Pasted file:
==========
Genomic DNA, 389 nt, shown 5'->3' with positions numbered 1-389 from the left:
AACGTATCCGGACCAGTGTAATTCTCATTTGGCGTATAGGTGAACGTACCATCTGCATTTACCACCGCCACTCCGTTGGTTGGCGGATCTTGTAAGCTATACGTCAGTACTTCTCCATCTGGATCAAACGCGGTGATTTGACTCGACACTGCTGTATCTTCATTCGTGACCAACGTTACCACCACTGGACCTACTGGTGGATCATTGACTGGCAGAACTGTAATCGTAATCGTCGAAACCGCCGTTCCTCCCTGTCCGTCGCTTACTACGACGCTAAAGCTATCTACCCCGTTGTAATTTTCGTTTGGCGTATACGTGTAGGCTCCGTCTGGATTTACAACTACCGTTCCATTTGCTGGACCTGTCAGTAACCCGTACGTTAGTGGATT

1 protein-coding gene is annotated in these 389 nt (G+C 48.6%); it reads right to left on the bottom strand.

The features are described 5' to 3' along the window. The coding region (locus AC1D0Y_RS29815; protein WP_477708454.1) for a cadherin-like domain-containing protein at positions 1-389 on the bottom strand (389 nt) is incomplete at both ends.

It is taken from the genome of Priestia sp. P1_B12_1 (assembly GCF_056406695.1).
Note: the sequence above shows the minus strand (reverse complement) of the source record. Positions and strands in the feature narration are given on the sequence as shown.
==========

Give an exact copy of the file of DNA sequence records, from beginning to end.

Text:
Genomic DNA, 389 nt, shown 5'->3' with positions numbered 1-389 from the left:
AACGTATCCGGACCAGTGTAATTCTCATTTGGCGTATAGGTGAACGTACCATCTGCATTTACCACCGCCACTCCGTTGGTTGGCGGATCTTGTAAGCTATACGTCAGTACTTCTCCATCTGGATCAAACGCGGTGATTTGACTCGACACTGCTGTATCTTCATTCGTGACCAACGTTACCACCACTGGACCTACTGGTGGATCATTGACTGGCAGAACTGTAATCGTAATCGTCGAAACCGCCGTTCCTCCCTGTCCGTCGCTTACTACGACGCTAAAGCTATCTACCCCGTTGTAATTTTCGTTTGGCGTATACGTGTAGGCTCCGTCTGGATTTACAACTACCGTTCCATTTGCTGGACCTGTCAGTAACCCGTACGTTAGTGGATT

1 protein-coding gene is annotated in these 389 nt (G+C 48.6%); it reads right to left on the bottom strand.

The features are described 5' to 3' along the window. The coding region (locus AC1D0Y_RS29815; protein WP_477708454.1) for a cadherin-like domain-containing protein at positions 1-389 on the bottom strand (389 nt) is incomplete at both ends.

It is taken from the genome of Priestia sp. P1_B12_1 (assembly GCF_056406695.1).
Note: the sequence above shows the minus strand (reverse complement) of the source record. Positions and strands in the feature narration are given on the sequence as shown.